He found a song on the computer.  He especially liked two lines of that song.  He played them, and I counted, over 100 times.  No reason for me to say “This is ridiculous.”  It was a normal Sunday afternoon.

But something that is never normal is my singing.  Here is what happened:

From the adjoining room, after his having played those lines for the ga-zillionth time, I started singing along every time he played them.  He called out “I’m just kidding” and I called back “Yes!  I’m just kidding!”  (I wonder this would work on kids who constantly ask “Are we there yet?”).  He played over and over, I sang over and over and I repeated his “I’m just kidding” phrases.  Then…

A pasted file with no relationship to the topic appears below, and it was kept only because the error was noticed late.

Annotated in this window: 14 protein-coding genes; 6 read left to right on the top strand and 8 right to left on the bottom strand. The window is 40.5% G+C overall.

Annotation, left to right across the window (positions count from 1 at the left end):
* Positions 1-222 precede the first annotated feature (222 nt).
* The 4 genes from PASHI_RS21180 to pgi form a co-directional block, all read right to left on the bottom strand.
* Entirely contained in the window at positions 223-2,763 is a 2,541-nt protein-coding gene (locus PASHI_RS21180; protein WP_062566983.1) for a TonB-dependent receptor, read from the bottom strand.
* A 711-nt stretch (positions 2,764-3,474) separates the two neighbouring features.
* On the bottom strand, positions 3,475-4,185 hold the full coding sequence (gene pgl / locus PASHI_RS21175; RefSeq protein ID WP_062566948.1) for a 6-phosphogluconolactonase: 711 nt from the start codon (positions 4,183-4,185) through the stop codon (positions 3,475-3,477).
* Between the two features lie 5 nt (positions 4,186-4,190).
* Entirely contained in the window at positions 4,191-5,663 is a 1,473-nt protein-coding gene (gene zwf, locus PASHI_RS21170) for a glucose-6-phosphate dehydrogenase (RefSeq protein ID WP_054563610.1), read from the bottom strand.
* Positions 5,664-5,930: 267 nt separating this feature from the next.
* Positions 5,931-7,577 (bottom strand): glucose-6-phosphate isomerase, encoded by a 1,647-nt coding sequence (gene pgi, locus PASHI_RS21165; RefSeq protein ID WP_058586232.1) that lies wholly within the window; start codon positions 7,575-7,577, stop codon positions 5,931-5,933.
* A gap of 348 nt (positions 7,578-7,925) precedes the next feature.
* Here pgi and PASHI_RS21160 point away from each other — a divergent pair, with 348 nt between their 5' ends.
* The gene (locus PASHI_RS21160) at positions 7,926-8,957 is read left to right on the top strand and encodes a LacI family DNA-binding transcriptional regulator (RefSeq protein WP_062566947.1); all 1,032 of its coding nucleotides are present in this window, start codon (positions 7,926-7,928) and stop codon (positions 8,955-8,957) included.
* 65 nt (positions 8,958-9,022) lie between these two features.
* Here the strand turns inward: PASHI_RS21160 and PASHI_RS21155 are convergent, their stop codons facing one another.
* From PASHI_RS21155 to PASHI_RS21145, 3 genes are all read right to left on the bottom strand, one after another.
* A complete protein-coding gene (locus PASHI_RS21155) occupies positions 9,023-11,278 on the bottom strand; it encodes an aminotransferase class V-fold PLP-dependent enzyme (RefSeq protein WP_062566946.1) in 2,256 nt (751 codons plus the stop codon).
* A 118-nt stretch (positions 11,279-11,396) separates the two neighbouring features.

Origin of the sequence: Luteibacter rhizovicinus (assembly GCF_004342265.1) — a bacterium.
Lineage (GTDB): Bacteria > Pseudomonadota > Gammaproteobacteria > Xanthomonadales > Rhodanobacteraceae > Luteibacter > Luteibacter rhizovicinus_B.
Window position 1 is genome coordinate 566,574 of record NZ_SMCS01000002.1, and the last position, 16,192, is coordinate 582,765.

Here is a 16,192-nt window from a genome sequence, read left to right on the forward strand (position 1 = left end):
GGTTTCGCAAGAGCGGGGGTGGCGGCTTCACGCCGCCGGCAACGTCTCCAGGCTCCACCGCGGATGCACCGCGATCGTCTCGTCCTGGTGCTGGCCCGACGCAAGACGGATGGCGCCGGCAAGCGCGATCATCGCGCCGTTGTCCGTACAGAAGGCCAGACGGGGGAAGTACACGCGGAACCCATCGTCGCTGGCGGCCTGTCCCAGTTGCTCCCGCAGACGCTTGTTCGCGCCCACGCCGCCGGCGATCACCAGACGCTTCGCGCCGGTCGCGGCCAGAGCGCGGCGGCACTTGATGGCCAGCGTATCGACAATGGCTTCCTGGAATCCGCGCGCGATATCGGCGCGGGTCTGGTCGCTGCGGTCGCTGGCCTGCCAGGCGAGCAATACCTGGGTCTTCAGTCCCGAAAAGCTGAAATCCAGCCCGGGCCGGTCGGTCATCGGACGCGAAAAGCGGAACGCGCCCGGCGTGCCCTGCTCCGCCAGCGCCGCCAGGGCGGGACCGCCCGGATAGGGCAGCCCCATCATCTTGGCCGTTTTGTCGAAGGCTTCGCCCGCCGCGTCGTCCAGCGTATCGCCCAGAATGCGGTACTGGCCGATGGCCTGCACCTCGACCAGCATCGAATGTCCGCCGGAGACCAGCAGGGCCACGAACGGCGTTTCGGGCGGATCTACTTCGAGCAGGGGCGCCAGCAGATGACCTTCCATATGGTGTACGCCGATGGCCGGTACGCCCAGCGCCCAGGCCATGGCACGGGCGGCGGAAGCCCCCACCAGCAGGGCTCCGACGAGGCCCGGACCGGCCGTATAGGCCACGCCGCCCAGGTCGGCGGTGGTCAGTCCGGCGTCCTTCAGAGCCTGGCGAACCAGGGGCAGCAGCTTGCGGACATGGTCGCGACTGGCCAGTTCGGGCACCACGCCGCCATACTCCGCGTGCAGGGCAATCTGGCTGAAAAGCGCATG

He stopped playing the song.  It wasn’t as good as getting him to aim toward the toilet better, or not wet his bed or even to be able to take him out when he felt like staying home, but it was good.  The song stopped.

Please understand that I know him well-enough to know that he wouldn’t become upset.  He was just another annoyed teenager and I was a triumphant Mom!

Guess ya had to be there.  And guess ya had to have heard me sing.

“Great, Now I have Guilt!”

…said the toy dinosaur in the movie Toy Story after he realized that Woody the Cowboy was not trying to destroy Buzz Lightyear after all!  Now he had to try to help save Woody from doom.

When a family-member or close friend is under our care and something happens that we think we could have been able to avoid, we can become overwhelmed by guilt.  Why weren’t we there to stop or fix it immediately?